Hugo and I sit at the walls of the Grand Hall where the E.O.I ball is taking place. Though music plays, most people are congregated in the centre of the hall to make conversation or show off their formal attire. I’m guessing most previous balls would have had a much lighter atmosphere - but the boys are leaving in two days, and I think I’ve seen more tears than smiles since the news. Even Clementine broke down a few days ago, expressing her fear for Eric’s possible demise. The coldest hearts are breaking. Nobody is safe, at home or at war.
Hugo has spent most of the time quite silent about it all. I can tell that he’s been giving himself internal words of encouragement; words that can keep up his morale and convince him that he’s fighting for a good cause. Words that can convince him he’ll come back alive, in one piece or sane. Apparently most war veterans end up in psychiatric detainment for the remainder of their lives, trying to rid themselves of nightmares and constant panic attacks. Say Hugo is to come back alive and physically intact – what’s not to say that he won’t be the person who left?
“I’ll be fine.” Hugo sighs, sipping on a glass of the flavoured beverages provided on the food table.
“I know you will. You still have two months until combat anyway. I’m sure the Higher Division offers highly-skilled and experienced trainers to help you through it.”
“But what if it’s all about luck? Being in the right place at the right time?”
“I’m not sure, but I doubt it. The Southern Empire can’t be beating us out of luck. They’re crazy for victory – it’s obvious that they’re putting something into it, you know?”
“...I guess. I just don’t want to feel like it’s all just a game of fate.”
I respond with silence, examining my black dress under the soft illumination of the hall lights. I would have never been able to afford this if my leisure and maintenance ration wasn’t raised. I don’t think I would have chosen to wear it either, if my overly enthusiastic mother wasn’t a part of the whole picking process. We made our way to a clothing store in the Central Division and looked around for almost an hour, before coming to the conclusion that a black, long-sleeved V-neck dress with crystal embellishments trailing up from the floor-length hem would do. The retail assistant grinned and congratulated me on my award, perhaps having familiarised my name when it appeared on the computer screen, after I scanned myself in with my tag.
A lot of girls saw this event as a chance to outdo one another in terms of attire. Most people tried their best, and those who weren’t willing to stayed at home. Clementine was also on a mission to drop jaws it appears; she turned up looking as elite as she possibly could, wearing something that would mostly be donned at an exclusive event in the Higher Division. If anything, it was likely handed to her from her mother. She entered the hall with Eric, standing tall in her golden shear gown, short fitted in a satin bodice and a pearl-embellished overlay. She waltzed into the room, knowing that all eyes were on her for a few minutes. I think maybe she lives off the attention – soaks it in, injects it into her system like a recharge. I think compliments and gazes revitalise her more than any medical procedure could.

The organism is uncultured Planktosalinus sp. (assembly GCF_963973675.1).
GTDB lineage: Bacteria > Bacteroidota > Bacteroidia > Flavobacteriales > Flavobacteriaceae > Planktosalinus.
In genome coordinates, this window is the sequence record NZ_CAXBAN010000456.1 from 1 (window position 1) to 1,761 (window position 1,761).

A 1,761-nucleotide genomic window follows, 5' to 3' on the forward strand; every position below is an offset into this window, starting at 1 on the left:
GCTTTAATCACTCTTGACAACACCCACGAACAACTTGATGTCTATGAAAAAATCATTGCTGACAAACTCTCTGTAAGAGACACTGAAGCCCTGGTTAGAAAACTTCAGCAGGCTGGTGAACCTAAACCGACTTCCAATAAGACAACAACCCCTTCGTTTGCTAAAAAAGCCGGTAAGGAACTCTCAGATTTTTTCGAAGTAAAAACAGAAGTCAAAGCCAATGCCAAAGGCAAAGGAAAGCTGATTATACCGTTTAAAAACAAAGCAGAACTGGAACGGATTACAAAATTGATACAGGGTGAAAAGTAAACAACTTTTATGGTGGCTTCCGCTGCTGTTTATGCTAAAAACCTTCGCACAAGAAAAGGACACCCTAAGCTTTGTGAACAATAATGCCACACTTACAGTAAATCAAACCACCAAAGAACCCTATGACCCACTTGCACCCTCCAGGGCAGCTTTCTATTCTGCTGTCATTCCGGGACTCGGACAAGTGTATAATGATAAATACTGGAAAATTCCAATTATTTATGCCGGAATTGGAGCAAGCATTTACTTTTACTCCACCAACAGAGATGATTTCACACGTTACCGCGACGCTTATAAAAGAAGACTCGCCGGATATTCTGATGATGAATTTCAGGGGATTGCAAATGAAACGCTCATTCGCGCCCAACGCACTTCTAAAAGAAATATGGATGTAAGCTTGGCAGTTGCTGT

“I’m going to miss you a lot.” I whisper over the moderate noise of the hall.
“I’ll miss you too, Eden. But we might meet again in the Higher Division, if you make it there. I don’t know how they control access to the trainee soldiers and other citizens, but I think this won’t be the last time we meet.”
“I hope not. I hope there is never a last time. And if there is, it better because I’m eighty years old and near death.” I chuckle lightly.
In our following silence, the conversation I engaged with the elites over the canteen table a few weeks ago seeps back into my mind.
“There’s this teacher that I was suggested to visit.” I pipe up.
“Teacher? You don’t need one.” He snorts before emptying the rest of his glass in his mouth.
“That’s what I thought. Eric explained it all to me. Told me he’s doesn’t suit the current academic curriculum, and that he’s a bit left-wing.”
“What does he teach? Satanism?”
“No.” I breathe. “Philosophy, apparently.” I watch the ceiling lights of the hall glimmer. They take up the same aesthetic as the windows in our bedrooms at night, except with many more stars scattered across. Spot lights elucidate everything in what would have been pure darkness. It feels like we are covered in night.
“Do you care to enlighten me on this subject?”
“It’s funny you say that. The whole purpose of the subject surrounds enlightenment. Revelation. Understanding. As if I don’t know enough.” I joke.